Abstract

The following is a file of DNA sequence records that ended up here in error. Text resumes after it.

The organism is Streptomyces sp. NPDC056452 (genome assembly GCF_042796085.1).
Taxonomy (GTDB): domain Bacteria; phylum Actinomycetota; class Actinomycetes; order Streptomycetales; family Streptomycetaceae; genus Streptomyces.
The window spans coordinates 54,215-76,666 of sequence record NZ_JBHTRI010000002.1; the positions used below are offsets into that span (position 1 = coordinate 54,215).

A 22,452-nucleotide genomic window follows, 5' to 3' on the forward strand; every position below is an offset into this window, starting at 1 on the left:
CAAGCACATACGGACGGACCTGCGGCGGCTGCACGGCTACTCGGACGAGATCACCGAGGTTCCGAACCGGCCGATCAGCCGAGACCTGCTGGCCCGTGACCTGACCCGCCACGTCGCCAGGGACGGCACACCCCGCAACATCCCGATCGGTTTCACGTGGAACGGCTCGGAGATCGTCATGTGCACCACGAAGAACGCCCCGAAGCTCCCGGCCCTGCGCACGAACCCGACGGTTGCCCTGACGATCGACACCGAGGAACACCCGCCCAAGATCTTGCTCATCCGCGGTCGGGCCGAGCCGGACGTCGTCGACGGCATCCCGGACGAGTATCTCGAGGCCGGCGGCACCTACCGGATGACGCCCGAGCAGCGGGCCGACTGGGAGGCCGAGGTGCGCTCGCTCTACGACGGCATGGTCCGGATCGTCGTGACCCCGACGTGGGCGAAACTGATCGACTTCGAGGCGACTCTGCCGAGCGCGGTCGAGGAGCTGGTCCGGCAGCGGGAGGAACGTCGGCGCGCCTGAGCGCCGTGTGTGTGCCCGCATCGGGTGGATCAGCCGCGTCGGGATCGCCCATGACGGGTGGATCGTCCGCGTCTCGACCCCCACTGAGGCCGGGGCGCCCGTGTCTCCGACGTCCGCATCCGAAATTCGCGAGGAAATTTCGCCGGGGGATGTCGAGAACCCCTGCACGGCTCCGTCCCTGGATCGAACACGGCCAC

A description is given of two fused-quartz extensometers located in mountain tunnels at Dalton Canyon and Isabella in Southern California and designed for observing long-period seismic-wave strains, earth tidal strains, and secular strains. They consist essentially of instruments for measuring and recording variations in the separation of two piers by comparison with a length standard of fused-quartz tubing. The sensitivity for secular strains, denned as the least detectable strain increment, is approximately 10−7. For tidal and seismic-wave strains, the sensitivity is higher—a 1-mm deflection of the recorder represents a strain increment of 5.2 × 10−10. In both cases the maximum usable sensitivity is limited by ground-strain unrest or noise, generated by wind, barometric-pressure variations, temperature variations of the surface layers of the ground, and variations in ground-water saturation.

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